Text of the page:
Submitted to: Journal of Agricultural and Food Chemistry
Publication Type: Peer Reviewed Journal
Publication Acceptance Date: 5/20/2004
Publication Date: 7/3/2004
Citation: Bawadi, H.A., Antunes, T.M., Shih, F.F., Losso, J.N. 2004. In vitro inhibition of the activation of pro-matrix metalloproteinase 1 (pro-mmp-1) and pro-matrix metalloproteinase 9 (pro-mmp-9) by rice and soybean bowman - birk inhibitors. Journal of Agricultural and Food Chemistry. Interpretive Summary: Degenerative diseases, such as arthritis, cancers, and AIDS complications, are often associated with angiogenesis or the formation of new blood vessels from pre-existing vascular ones. Angiogenesis is catalyzed by matrix metalloproteinases (MMPs), which in turn, are activated by proteases. Therefore, by controlling the activation of MMPs, protease inhibitors could be useful in resisting the onset and/or progression of diseases. This research investigated the inhibitory activity of Bowman-Birk inhibitors from rice and soybean (rBBI and sBBI) against the activation of several MMPs. The results confirmed and clarified conditions for these protease inhibitors as effective agents in controlling the activity of MMPs, and the occurrence of angiogenesis. The research indicates that inhibitors rBBI and sBBI have the potential as health-enhancing functional food ingredients.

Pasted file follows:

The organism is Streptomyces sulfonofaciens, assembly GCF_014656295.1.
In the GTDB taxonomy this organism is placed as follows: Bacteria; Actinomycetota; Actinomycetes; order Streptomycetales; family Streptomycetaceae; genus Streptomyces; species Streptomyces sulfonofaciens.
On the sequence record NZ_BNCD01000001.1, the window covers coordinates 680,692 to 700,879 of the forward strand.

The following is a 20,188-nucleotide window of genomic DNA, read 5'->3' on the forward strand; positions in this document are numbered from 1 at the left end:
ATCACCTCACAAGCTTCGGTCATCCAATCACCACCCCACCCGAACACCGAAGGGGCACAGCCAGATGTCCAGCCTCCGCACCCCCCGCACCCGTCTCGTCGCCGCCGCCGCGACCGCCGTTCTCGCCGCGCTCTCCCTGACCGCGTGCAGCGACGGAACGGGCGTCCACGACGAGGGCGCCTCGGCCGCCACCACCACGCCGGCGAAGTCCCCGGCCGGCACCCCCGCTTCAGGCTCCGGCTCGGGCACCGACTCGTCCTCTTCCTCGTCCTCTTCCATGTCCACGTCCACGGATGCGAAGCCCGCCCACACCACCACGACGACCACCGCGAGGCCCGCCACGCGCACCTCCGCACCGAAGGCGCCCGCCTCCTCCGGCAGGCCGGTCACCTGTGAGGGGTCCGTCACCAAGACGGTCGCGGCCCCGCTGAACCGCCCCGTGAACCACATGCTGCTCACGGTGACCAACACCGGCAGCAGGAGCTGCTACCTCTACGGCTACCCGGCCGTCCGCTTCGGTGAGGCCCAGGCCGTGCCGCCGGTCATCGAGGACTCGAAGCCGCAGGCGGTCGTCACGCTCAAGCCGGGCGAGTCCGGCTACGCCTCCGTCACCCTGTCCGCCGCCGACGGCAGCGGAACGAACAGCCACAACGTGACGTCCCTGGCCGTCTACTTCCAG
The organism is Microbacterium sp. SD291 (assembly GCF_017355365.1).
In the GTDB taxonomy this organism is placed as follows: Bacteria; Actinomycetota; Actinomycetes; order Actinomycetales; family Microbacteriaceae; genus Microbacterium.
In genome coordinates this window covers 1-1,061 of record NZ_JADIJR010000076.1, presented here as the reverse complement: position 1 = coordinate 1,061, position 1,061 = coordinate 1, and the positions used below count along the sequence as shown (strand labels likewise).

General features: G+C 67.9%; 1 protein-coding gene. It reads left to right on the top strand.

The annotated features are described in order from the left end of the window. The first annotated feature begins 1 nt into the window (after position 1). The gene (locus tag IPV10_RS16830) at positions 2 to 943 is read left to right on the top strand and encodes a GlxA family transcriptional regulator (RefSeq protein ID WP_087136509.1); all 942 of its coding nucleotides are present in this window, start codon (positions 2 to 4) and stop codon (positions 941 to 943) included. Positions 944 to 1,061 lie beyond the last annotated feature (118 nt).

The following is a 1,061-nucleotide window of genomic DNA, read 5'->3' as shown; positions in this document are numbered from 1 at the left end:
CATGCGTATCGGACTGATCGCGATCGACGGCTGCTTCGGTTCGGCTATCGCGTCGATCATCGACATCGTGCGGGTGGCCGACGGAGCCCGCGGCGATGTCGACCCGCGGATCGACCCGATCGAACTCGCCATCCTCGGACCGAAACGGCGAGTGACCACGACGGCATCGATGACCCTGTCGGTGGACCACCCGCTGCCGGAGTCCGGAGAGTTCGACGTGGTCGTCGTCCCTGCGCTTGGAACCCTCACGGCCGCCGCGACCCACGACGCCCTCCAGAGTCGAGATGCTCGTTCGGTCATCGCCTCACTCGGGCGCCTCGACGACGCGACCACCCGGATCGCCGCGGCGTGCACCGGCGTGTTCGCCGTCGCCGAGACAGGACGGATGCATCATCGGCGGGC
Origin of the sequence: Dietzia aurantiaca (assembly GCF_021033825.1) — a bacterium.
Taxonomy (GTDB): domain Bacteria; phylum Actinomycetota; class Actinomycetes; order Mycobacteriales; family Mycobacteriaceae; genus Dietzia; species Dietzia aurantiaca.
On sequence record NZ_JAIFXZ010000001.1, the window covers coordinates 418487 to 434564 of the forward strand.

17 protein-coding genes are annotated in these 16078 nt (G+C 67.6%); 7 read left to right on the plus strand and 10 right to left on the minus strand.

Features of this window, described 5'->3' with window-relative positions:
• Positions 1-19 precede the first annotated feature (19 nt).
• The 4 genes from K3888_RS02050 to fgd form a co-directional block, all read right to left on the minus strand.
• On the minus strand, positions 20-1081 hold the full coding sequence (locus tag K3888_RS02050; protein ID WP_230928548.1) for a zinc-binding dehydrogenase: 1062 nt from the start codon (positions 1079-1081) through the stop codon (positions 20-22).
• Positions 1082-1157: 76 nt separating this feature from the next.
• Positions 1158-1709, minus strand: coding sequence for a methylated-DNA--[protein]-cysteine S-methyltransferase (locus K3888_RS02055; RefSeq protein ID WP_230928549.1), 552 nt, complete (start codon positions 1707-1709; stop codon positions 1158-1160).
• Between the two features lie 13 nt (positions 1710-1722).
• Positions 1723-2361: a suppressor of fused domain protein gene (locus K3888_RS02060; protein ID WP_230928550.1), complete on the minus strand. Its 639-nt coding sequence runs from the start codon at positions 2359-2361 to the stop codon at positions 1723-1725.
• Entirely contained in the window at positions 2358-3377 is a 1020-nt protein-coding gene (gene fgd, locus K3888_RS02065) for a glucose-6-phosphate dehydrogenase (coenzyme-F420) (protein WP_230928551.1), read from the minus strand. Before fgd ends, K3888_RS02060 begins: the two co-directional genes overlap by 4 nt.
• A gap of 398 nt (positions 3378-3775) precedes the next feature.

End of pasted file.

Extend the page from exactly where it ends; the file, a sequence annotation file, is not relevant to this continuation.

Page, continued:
Technical Abstract: The in vitro inhibitory activity of the rice Bowman-Birk inhibitor (rBBI), or soybean Bowman-Birk inhibitor (sBBI), against trypsin-catalyzed activation of pro-matrix metallogroteinase 1 or 9 (pro-MMP-1 or pro-MMP-9), respectively, was investigated using electrophoresis with silver staining, heparin-enhanced zymopraphy, biothnylatede gelatin, Biotrrak assay, and fluorescence quenched substrate hydrolysis. rBBI at concentrations of 0.08-0.352 mg/mL dose-dependently inhibited the in vitro activation of 45 ug/mL pro-MMP-1 by trypsin. Heparin-enhanced zymopgraphy analysis of pro-MMP-1, trypsin-activated MMP-1, and a mixture of pro-MMP-1-trypsin-rBBI showed clear zones associated with trypsin-activated MMP-1, and the absence of clean zones in lanes containing pro-MMP-1 or a mixture of pro-MMP-1, trypsin, and rBBI. The results of the Biotrak assay also indicated that rBBI dose-dependently suppressed the activation of pro-MMP-1 by trypsin. sBBI dose-dependently inhibited the activation of 100 ug/mL of pro-MMP-9 in the presence of trypsin and BBI did not hydrolyze gelatin, whereas p-aminophenylmercury acetate (APMA)-activated MMP-9 and trypsin-activated MMP-9 caused significant hydrolysis of gelatin. Quenched fluorescence substrate hydrolysis for total MMP activity showed that pro-MMP-1 or pro-MMP-9 did not hydrolyze the substrate Mca-Pro-Leu-Gly-Leu-Dpa-Ala-Arg-NH2; active MMP-1 or MMP-9 hydrolyzed the substrate, but lower substrate hydrolysis was obtained when pro-MMP-1 or MMP-9 was incubated with trypsin in the presence of increasing concentrations of rBBI. The results are discussed in light of the role of MMP-1 and MMP-9 in the process of angiogenesis, and the potential of rBBI or sBBI as a functional food ingredient.